Thinking about jobs was almost as depressing as all of those thoughts he had about careers decades ago. Talk about being trapped. He was an idea man, after all, still spitting them out at quite a rapid pace even as his body aged and he found himself spending more time than ever staring at birds and children in the park. Andy was one guy who didn’t see the big deal about executing on the ideas. Anybody could do that. Lately he had been giving some serious thought to Andy’s List, a website where people could go to muse. The world needed more musing, that much he knew.
It had been a rich life and he liked to tell himself as often as he would listen that he was still young and his best days lay ahead. He had written graphic novels for a while that nobody read, thus missing out on his superhero creation, Afterthought, a young man bitten by his wife on his honeymoon under a full moon who became invisible most nights and weekends. He had created an adjustable bra that nobody bought, thus missing out on the possibility of going from B cup to D cup and back again, all at the same social function. And after studying religion, all of them, one by one, one year fasting on every religion’s day of fast and losing twenty unwanted pounds, he had created his own religion that nobody believed in, thus missing out on the possibility of eternal bliss and eternal damnation on alternating days of the week.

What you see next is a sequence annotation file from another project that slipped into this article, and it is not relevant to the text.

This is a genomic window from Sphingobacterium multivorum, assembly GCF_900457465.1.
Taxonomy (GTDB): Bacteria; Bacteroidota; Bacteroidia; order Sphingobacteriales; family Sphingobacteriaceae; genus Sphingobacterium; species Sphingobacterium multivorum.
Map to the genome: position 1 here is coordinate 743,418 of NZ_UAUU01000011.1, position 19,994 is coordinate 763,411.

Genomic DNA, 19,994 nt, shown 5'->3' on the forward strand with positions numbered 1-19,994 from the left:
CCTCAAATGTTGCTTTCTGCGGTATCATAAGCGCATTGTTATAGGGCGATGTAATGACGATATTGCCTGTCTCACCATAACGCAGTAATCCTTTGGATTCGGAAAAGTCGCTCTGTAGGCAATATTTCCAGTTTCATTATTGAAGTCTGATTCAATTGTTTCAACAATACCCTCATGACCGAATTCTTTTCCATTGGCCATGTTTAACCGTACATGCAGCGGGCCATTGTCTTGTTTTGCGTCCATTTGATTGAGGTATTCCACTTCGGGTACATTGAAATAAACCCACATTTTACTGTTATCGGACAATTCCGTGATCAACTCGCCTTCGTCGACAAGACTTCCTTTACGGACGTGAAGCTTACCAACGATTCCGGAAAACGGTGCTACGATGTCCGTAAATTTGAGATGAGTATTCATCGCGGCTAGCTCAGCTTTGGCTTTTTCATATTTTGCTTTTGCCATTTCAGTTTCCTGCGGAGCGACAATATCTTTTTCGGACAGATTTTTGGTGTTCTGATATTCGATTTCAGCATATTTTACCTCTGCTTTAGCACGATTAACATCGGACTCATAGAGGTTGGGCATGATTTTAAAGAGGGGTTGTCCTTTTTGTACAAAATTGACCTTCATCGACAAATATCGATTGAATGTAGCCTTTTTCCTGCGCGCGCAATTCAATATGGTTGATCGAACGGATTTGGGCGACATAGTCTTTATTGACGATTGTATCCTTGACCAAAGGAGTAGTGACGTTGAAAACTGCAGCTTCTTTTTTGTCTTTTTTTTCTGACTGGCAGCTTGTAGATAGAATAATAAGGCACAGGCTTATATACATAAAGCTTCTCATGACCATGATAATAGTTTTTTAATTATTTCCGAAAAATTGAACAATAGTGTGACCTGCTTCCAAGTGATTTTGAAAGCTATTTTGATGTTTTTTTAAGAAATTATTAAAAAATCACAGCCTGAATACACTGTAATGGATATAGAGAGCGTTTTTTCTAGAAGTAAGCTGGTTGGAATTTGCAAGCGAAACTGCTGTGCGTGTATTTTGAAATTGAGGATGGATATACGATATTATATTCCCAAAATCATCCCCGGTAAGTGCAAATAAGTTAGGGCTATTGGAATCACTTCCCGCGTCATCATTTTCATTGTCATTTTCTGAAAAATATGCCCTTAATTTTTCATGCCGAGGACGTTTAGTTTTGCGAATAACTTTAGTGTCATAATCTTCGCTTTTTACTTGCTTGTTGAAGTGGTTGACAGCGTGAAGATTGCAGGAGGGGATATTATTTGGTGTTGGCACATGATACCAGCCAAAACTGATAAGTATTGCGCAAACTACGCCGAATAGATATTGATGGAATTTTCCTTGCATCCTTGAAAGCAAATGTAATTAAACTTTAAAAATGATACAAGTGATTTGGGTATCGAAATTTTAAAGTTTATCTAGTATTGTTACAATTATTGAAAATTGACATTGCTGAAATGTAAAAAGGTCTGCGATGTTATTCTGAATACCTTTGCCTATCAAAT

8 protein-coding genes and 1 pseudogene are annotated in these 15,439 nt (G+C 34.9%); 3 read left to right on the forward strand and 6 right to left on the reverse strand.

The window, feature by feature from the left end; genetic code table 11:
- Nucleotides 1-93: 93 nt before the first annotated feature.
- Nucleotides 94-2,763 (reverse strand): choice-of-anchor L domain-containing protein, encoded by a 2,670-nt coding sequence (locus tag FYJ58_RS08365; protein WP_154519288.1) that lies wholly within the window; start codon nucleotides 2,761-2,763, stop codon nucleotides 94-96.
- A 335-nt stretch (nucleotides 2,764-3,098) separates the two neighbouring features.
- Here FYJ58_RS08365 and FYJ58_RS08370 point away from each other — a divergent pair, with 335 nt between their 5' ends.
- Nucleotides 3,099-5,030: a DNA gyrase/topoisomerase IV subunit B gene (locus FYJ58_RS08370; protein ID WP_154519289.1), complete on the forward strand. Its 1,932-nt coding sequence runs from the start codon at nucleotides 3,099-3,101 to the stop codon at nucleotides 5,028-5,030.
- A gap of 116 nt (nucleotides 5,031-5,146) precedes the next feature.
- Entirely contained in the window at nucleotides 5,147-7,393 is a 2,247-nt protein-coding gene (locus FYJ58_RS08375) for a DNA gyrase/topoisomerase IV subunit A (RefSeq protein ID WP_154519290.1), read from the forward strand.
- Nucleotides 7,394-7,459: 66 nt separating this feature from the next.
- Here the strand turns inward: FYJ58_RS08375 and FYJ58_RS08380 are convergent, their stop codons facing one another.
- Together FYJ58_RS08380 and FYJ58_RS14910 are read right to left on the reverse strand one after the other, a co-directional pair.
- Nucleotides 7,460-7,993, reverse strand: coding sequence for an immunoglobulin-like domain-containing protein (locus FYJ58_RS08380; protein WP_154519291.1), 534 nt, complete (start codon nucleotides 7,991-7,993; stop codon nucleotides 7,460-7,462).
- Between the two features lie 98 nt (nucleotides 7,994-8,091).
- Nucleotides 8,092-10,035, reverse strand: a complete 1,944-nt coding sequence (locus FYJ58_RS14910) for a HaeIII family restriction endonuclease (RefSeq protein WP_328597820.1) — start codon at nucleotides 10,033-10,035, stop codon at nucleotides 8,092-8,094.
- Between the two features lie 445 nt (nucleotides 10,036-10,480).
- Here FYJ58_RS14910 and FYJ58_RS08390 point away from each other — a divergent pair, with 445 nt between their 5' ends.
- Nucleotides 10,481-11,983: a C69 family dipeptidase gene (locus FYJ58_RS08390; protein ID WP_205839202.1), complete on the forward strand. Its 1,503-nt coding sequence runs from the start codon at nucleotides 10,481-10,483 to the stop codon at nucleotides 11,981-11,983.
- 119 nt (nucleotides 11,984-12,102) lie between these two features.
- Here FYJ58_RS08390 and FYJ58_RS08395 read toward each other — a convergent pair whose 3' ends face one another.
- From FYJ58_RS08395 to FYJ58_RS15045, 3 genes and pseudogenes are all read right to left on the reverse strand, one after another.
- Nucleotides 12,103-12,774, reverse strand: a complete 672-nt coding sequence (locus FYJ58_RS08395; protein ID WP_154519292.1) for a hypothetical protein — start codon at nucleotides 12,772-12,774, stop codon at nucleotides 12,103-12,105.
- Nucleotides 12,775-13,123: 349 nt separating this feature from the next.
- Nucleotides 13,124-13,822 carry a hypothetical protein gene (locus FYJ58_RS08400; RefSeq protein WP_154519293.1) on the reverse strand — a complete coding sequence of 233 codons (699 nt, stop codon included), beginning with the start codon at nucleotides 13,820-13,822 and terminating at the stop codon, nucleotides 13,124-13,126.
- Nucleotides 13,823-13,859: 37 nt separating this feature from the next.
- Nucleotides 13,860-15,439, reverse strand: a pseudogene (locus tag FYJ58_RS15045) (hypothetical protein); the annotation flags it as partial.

Changing was as tiring as ever. He hurried past the coffee shop towards the library. With any luck, it would be back out on the shelf. There it was, Linklater’s “Slacker,” amazingly still available in the 30 minutes he had taken to assess things. He eagerly cradled the DVD in his hands and spotted the lisp lady back at her perch. He smiled and took his place on the line. He would show her the true meaning of lost this time.
Peter Brav, a Princeton resident since 1995, is the author of “Sneaking In,” a young adult novel about the 1999 Yankees championship season, and his newest, “The Other Side of Losing,” a novel of friendship and drama set during the next Chicago Cubs championship season. To order the books, go to Amazon or www.peterbrav.com